What Is Opening Stock Price?

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The opening stock price refers to the price of a security at the start of the trading day. Each stock exchange has a different way of announcing the “opening” of the trading day. For example, the New York Stock Exchange has an opening bell.

The bell rings at 9:30 a.m. Eastern time every day. The last trading price for a security typically becomes the opening price on the exchange at this time. However, this is not always the case.

Example of Opening Stock Price

Suppose there is a stock called XYZ.

On November 13th, its final trading price was $5. On November 14th, when the stock exchange opens, the stock’s opening price will be $5 if nothing has happened during the night to influence the stock’s price.

Keep in mind that stock trading throughout the night on other exchanges could impact the security’s opening price.

How Is the Opening Price of a Stock Determined?

The closing price of the previous day is not the only factor determining the opening stock price. Other factors also have a role to play. For instance, there may have been news since the closing price that changed the trends in the stock market.

Trading occurs on foreign exchanges even when the U.S. market is closed. Also, since the market’s previous close, there may have been an influx of changed or new orders.

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On the New York Stock Exchange and some other exchanges, a specialist considers supply and demand — among other factors — to determine the opening stock price.

At the New York Stock Exchange, this specialist, called the Designated Market Maker, holds an “auction” for the stock to provide visibility into interest for both buyers and sellers and gauges interest to narrow the stock price to a final number.

Impact of After-Hours Events on Opening Stock Price

Even when the stock market closes, trading still continues. Investors can place sell and buy orders in the after-hours, too.

If orders are queued overnight, they are fulfilled when the market opens the next day. Thus, these orders affect the opening price of the next day.

Similarly, after-hours news can also raise or lower the opening stock price. Companies often wait for the market to close before they make any significant announcements that may affect stock prices.

If a major company makes a positive announcement, such as high revenue generation for the season, their stock price may increase as investors will be willing to pay more for stock from a company that is doing well.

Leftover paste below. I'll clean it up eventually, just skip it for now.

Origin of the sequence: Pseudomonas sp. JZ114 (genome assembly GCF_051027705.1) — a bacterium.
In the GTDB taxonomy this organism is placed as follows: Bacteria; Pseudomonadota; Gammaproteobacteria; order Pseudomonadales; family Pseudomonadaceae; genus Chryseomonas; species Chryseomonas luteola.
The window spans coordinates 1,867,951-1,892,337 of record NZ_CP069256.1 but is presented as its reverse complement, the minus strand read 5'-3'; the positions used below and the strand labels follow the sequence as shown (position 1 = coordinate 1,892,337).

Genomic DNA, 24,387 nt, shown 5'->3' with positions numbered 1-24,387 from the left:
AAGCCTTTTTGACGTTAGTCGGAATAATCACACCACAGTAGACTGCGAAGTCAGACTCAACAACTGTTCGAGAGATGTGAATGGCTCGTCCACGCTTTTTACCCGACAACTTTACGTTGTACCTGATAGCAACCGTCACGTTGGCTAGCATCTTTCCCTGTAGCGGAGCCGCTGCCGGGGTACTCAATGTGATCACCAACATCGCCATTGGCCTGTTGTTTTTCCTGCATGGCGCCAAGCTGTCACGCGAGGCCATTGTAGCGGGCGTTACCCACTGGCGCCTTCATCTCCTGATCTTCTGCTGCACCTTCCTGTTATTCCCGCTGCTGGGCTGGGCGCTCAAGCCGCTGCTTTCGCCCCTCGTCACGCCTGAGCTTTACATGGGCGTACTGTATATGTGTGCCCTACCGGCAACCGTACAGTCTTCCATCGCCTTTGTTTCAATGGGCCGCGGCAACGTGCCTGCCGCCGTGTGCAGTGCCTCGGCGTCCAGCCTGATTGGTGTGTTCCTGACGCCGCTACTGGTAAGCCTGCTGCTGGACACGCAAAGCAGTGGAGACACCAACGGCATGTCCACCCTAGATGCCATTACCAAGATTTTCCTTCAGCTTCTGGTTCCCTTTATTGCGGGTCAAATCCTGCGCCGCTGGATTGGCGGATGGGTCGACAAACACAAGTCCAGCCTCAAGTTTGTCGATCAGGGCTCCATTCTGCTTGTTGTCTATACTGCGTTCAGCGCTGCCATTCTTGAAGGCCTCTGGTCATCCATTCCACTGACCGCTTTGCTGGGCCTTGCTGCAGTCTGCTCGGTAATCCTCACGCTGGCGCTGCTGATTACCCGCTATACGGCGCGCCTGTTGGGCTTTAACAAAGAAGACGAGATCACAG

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Meanwhile, if bad news is announced, the opening stock price could be lower than its closing price.

Good To Know

NASDAQ determines the opening stock price using a method called the opening cross. The exchange accumulates data on the sell and buy interest among participants in the market for a specific stock two minutes before the market’s opening time. This information is available to all investors.

Should You Buy Stocks Before the Market Opens?

If you expect the opening stock price to be higher than the previous closing price, it is wise to invest in it. Many traders analyze economic conditions in the pre-market time, from 4:00 AM to 9:30 AM, to determine if some stock may do well during the day.

For instance, if a company releases a good earnings report during the after-hours, its stock price will likely rise. In that case, investors tend to buy the stock before the opening hours. This strategy is most helpful when you are buying stocks in a big company.

Since the stocks of big companies are more readily available, the prices are less volatile. Plus, they have many shares trading even before the exchanges open up.

Information is accurate as of April 26, 2022.

Our in-house research team and on-site financial experts work together to create content that’s accurate, impartial, and up to date. We fact-check every single statistic, quote and fact using trusted primary resources to make sure the information we provide is correct. You can learn more about GOBankingRates’ processes and standards in our editorial policy.

About the Author

Scott Jeffries is a seasoned technology professional based in Florida. He writes on the topics of business, technology, digital marketing and personal finance. After earning his bachelor’s in Management Information Systems with a minor in Business, Scott spent 15 years working in technology. He's helped startups to Fortune 100 companies bring software products to life. When he's not writing or building software, Scott can be found reading or spending time outside with his kids.

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